Budget: Large number of small smart steps

This years’ budget contains several small but sound measures that are much powerful.  A large number of small, smart steps is perhaps the ideal caption for the budget.

This year, the speech of the Finance Minister extended to nearly one hour and forty minutes. So he was able to cover even minute policy measures. Most of them were addressed on the day today economy management. Now, if we identify the important budgetary steps, here are them.

1. The black money disclosure window: A onetime settlement window is provided by the FM to holders of undisclosed money. They can give a tax of 45% and thus convert their black money into white money.

Though a scheme giving pardon to black income holders is against the spirit as mentioned by the SC, there is only limited options in front of the FM. Today or tomorrow, we should introduce such a scheme to clean the system so that future black money laws are efficiently implemented. The set tax rate of 45% is smart in the sense that it may encourage people to disclose and pay tax. But the small 7.5% seems to be weak that somebody may file in the SC that the present law is an amnesty scheme.

2. Aadhaar – statutory steps to strengthen it: Aadhar is now emerged as the’ mayajal’ of public service delivery mechanisms despite some issues related with it. It has emerged as; ‘the ID’. Future government programmes will be provided through Aadhar. Government in this budget declared that statutory support will be provided to Aadhar platform. This means that Aadhar is going to become necessary for government people engagements.

3. Disinvestment: Disinvestment seems to be a central part of the reform content of this budget. Only last month, the SC has criticized government for disinvestment of Hindustan Zinc Limited. But for the government, modernization of CPSEs need more share selling. The big ticket and cost-effective selling is strategic sale. Here, government will be selling the shares of PSEs to a private entity who is called a strategic investor. But it is less transparent.  In this budget, several measures are mentioned to boost disinvestment. Government’ share in IDBI will be brought down to less than 50%. Similarly, shares of general insurance companies will be listed in stock exchange. But the overall disinvesment target is only 50% of the last year’s target- showing a comparatively healthy budget.

4. Dispute resolution in PPPs: to give energy to PPPs, dispute resolution mechanisms will be set up in the PPP sector. PPPs are now colorless as many private investors are leaving the sector. Here, government’s step is to revive the stalled projects.

5. Resolution regime for banks and other financial institutions: A major reform push is that a resolution regime will be set for the financial sector. Resolution regime is an arrangement where all financial entities prepare a plan for their restructuring or winding up procedure once they comes to a deep crisis. Such a regime will avoid the situation where the failed institution becomes a burden for the government and the tax payer.

As of now, a bankruptcy regime for corporate was the main approach of the government’s policy. But most important is the resolution regime for banks. The establishment of the resolution regime before the introduction of bankruptcy law is the right move.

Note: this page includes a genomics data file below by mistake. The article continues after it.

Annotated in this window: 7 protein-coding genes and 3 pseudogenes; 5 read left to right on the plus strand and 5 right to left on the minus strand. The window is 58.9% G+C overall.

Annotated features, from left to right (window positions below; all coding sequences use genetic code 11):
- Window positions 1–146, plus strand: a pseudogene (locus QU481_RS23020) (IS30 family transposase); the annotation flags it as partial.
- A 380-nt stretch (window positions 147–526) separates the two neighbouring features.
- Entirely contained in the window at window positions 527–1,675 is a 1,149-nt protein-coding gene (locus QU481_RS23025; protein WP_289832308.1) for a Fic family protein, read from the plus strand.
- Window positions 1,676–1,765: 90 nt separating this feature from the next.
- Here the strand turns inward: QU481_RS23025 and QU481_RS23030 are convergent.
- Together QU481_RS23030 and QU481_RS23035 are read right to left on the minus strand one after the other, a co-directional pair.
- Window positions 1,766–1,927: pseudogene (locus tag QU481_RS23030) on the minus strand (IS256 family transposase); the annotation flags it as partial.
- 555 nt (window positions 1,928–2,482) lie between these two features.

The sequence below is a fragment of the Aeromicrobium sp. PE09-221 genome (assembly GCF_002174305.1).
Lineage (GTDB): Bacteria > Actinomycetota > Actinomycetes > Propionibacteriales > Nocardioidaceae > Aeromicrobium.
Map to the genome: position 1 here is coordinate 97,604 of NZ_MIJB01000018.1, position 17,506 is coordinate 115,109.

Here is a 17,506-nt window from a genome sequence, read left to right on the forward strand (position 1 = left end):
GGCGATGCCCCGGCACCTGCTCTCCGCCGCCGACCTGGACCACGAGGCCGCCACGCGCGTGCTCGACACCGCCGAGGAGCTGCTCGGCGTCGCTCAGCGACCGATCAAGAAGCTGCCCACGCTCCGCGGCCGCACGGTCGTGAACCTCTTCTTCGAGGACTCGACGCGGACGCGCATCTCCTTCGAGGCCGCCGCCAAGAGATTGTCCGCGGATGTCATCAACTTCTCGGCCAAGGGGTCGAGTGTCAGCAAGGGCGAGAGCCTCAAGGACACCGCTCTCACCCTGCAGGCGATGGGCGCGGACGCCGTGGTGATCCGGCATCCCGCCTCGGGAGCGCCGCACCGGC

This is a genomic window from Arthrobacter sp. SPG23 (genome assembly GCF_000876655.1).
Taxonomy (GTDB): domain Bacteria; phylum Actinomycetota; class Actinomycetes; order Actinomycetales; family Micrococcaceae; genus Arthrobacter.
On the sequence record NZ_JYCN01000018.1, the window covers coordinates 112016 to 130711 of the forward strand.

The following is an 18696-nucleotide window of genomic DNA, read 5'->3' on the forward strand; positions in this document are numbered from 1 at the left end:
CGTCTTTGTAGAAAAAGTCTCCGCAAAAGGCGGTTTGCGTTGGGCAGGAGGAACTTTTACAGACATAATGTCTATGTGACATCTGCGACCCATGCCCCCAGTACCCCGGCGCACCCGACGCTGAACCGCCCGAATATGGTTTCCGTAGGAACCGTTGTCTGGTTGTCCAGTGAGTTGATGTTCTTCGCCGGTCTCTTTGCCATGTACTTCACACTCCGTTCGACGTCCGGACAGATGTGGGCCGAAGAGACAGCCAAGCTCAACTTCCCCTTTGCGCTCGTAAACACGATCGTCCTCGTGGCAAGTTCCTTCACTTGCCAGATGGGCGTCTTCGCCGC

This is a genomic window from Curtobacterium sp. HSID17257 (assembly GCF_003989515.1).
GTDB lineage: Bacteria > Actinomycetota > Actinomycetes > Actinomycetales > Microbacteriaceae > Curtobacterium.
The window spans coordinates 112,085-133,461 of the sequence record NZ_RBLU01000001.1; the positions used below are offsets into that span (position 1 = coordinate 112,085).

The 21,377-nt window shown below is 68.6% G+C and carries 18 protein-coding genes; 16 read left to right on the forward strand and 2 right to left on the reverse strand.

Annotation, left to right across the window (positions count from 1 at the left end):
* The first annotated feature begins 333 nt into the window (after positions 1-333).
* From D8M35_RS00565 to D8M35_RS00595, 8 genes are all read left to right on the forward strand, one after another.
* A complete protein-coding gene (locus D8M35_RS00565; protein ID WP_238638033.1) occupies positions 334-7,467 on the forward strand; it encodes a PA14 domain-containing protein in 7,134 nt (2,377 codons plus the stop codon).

6. Infrastructure is a keenly observed area while giving marks to the budget. In this budget, the government is targeting nearly 97000 crore investment in roads including highways and Pradhan Mantri Gram Sadak Yojana. Total allocation to the sector is mentioned at Rs 2.21 lakh crores. This target is a reasonably good one in the context of the present financial difficulties.

7. Some programmes like Digital certificates depository for keeping mark lists and other related certificates is a good practical one given the vastness of the country. Similarly, opening up of the passenger transport sector to new generation entrepreneurs is a good idea, but state’s cooperation is needed for the implementation of such a scheme.

8. Two tax related measures are praiseworthy. Firstly, for those who pays rent and doesn’t own a house, income tax deduction has increased to 60000 from the present 24000. This shows how far the government is careful in providing social safety net measures though income tax platforms.

Another measure is presumption taxation policy. Here, government has increased presumption tax limit for companies form Rs 1 crore to Rs 2 crore. This means that such MSMEs will not be affected by inspection raj and will be free from strict book account keeping. More or less the same concession has been extended to professionals.

 Future tax revenue realization in the country depends not upon tax rate but on tax administration. Hence measures like presumptive taxation are important as it enhances compliance and reduces evasion.

9. Government has shown its commitment to reduce Corporate Income Tax to 25% by eliminating concessions and deductions. A time table for that is provided in the new budget.

10. A curious case in this budget is the conclusion to the Vodafone issue. The government is more firm in saying that there will be no retrospective taxation in future. Here the FM has specifically mentioned the indirect transfer of asset clause related with Vodafone dispute. There is enough clarification that retrospective taxation will not be made. A committee has been set up to study the issue. But the battle between government and Vodafone seems to be inconclusive as the FM demanded non-invoking of BIPA for settling the dispute as well as tax payment by Vodafone.

Several other measures like provision of IT exemption but MAT applicability  to startups, increased target for the MUDRA scheme ( 1.8 lkh crore), extension of DBT to fertilizer subsidy in a pilot manner, increasing ATMs at post offices, etc are other notable steps made by the FM.